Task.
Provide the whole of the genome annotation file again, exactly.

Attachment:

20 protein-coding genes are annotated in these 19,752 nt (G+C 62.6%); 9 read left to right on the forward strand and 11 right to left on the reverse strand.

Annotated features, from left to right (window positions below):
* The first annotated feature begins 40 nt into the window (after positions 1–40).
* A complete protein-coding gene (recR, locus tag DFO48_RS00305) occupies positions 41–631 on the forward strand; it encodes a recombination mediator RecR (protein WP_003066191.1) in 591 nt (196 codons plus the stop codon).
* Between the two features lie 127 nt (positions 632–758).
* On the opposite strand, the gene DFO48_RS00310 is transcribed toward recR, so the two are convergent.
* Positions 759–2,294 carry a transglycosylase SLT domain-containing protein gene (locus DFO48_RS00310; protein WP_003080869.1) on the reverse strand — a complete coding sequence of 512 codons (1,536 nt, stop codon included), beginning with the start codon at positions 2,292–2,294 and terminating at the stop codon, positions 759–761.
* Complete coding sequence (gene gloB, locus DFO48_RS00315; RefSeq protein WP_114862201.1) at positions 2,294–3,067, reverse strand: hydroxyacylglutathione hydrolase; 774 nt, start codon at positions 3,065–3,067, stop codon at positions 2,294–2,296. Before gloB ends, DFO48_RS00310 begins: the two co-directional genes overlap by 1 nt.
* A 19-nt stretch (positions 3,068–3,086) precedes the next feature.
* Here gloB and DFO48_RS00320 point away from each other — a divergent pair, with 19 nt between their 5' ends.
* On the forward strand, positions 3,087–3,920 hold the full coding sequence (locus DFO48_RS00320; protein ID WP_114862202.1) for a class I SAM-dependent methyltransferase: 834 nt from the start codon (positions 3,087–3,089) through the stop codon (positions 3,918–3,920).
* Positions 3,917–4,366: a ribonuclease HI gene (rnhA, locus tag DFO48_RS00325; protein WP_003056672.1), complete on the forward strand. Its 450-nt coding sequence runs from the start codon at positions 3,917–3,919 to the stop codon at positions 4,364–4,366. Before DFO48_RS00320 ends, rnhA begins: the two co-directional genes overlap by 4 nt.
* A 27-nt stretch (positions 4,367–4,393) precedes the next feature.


20 protein-coding genes are annotated in these 19,752 nt (G+C 62.6%); 9 read left to right on the forward strand and 11 right to left on the reverse strand.

Annotated features, from left to right (window positions below):
* The first annotated feature begins 40 nt into the window (after positions 1–40).
* A complete protein-coding gene (recR, locus tag DFO48_RS00305) occupies positions 41–631 on the forward strand; it encodes a recombination mediator RecR (protein WP_003066191.1) in 591 nt (196 codons plus the stop codon).
* Between the two features lie 127 nt (positions 632–758).
* On the opposite strand, the gene DFO48_RS00310 is transcribed toward recR, so the two are convergent.
* Positions 759–2,294 carry a transglycosylase SLT domain-containing protein gene (locus DFO48_RS00310; protein WP_003080869.1) on the reverse strand — a complete coding sequence of 512 codons (1,536 nt, stop codon included), beginning with the start codon at positions 2,292–2,294 and terminating at the stop codon, positions 759–761.
* Complete coding sequence (gene gloB, locus DFO48_RS00315; RefSeq protein WP_114862201.1) at positions 2,294–3,067, reverse strand: hydroxyacylglutathione hydrolase; 774 nt, start codon at positions 3,065–3,067, stop codon at positions 2,294–2,296. Before gloB ends, DFO48_RS00310 begins: the two co-directional genes overlap by 1 nt.
* A 19-nt stretch (positions 3,068–3,086) precedes the next feature.
* Here gloB and DFO48_RS00320 point away from each other — a divergent pair, with 19 nt between their 5' ends.
* On the forward strand, positions 3,087–3,920 hold the full coding sequence (locus DFO48_RS00320; protein ID WP_114862202.1) for a class I SAM-dependent methyltransferase: 834 nt from the start codon (positions 3,087–3,089) through the stop codon (positions 3,918–3,920).
* Positions 3,917–4,366: a ribonuclease HI gene (rnhA, locus tag DFO48_RS00325; protein WP_003056672.1), complete on the forward strand. Its 450-nt coding sequence runs from the start codon at positions 3,917–3,919 to the stop codon at positions 4,364–4,366. Before DFO48_RS00320 ends, rnhA begins: the two co-directional genes overlap by 4 nt.
* A 27-nt stretch (positions 4,367–4,393) precedes the next feature.